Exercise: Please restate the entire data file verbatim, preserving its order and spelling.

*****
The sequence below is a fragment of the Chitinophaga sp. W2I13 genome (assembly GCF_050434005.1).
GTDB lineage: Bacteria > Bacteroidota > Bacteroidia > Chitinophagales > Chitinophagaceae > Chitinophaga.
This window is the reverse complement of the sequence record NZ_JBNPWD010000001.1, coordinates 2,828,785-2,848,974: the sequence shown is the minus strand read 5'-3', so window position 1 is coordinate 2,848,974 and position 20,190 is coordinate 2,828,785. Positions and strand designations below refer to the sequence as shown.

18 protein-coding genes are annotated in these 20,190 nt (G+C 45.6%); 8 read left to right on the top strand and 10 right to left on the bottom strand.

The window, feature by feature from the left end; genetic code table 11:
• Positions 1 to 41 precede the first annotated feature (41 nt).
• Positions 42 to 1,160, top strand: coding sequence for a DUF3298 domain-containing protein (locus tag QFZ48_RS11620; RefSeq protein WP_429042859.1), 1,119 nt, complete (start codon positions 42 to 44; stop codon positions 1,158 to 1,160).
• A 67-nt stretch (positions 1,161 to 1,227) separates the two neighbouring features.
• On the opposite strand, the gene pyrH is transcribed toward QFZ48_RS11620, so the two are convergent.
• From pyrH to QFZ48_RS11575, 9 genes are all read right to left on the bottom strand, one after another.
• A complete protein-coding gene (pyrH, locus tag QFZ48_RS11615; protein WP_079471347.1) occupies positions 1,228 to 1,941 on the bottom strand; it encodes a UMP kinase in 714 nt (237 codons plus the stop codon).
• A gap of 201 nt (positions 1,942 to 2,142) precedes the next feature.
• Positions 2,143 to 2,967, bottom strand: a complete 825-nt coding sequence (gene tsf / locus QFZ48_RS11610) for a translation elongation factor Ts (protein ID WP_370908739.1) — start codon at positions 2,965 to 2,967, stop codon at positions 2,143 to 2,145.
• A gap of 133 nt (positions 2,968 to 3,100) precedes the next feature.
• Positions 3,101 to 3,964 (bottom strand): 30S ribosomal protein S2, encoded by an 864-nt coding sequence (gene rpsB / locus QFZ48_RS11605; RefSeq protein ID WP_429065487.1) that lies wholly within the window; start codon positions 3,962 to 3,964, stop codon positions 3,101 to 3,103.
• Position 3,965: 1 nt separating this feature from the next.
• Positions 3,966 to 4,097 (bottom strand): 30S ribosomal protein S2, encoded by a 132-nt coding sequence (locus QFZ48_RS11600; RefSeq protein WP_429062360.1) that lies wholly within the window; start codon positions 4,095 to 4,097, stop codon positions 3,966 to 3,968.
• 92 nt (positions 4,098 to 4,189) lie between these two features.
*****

The sequence below is a fragment of the Chitinophaga sp. W2I13 genome (assembly GCF_050434005.1).
GTDB lineage: Bacteria > Bacteroidota > Bacteroidia > Chitinophagales > Chitinophagaceae > Chitinophaga.
This window is the reverse complement of the sequence record NZ_JBNPWD010000001.1, coordinates 2,828,785-2,848,974: the sequence shown is the minus strand read 5'-3', so window position 1 is coordinate 2,848,974 and position 20,190 is coordinate 2,828,785. Positions and strand designations below refer to the sequence as shown.

18 protein-coding genes are annotated in these 20,190 nt (G+C 45.6%); 8 read left to right on the top strand and 10 right to left on the bottom strand.

The window, feature by feature from the left end; genetic code table 11:
• Positions 1 to 41 precede the first annotated feature (41 nt).
• Positions 42 to 1,160, top strand: coding sequence for a DUF3298 domain-containing protein (locus tag QFZ48_RS11620; RefSeq protein WP_429042859.1), 1,119 nt, complete (start codon positions 42 to 44; stop codon positions 1,158 to 1,160).
• A 67-nt stretch (positions 1,161 to 1,227) separates the two neighbouring features.
• On the opposite strand, the gene pyrH is transcribed toward QFZ48_RS11620, so the two are convergent.
• From pyrH to QFZ48_RS11575, 9 genes are all read right to left on the bottom strand, one after another.
• A complete protein-coding gene (pyrH, locus tag QFZ48_RS11615; protein WP_079471347.1) occupies positions 1,228 to 1,941 on the bottom strand; it encodes a UMP kinase in 714 nt (237 codons plus the stop codon).
• A gap of 201 nt (positions 1,942 to 2,142) precedes the next feature.
• Positions 2,143 to 2,967, bottom strand: a complete 825-nt coding sequence (gene tsf / locus QFZ48_RS11610) for a translation elongation factor Ts (protein ID WP_370908739.1) — start codon at positions 2,965 to 2,967, stop codon at positions 2,143 to 2,145.
• A gap of 133 nt (positions 2,968 to 3,100) precedes the next feature.
• Positions 3,101 to 3,964 (bottom strand): 30S ribosomal protein S2, encoded by an 864-nt coding sequence (gene rpsB / locus QFZ48_RS11605; RefSeq protein ID WP_429065487.1) that lies wholly within the window; start codon positions 3,962 to 3,964, stop codon positions 3,101 to 3,103.
• Position 3,965: 1 nt separating this feature from the next.
• Positions 3,966 to 4,097 (bottom strand): 30S ribosomal protein S2, encoded by a 132-nt coding sequence (locus QFZ48_RS11600; RefSeq protein WP_429062360.1) that lies wholly within the window; start codon positions 4,095 to 4,097, stop codon positions 3,966 to 3,968.
• 92 nt (positions 4,098 to 4,189) lie between these two features.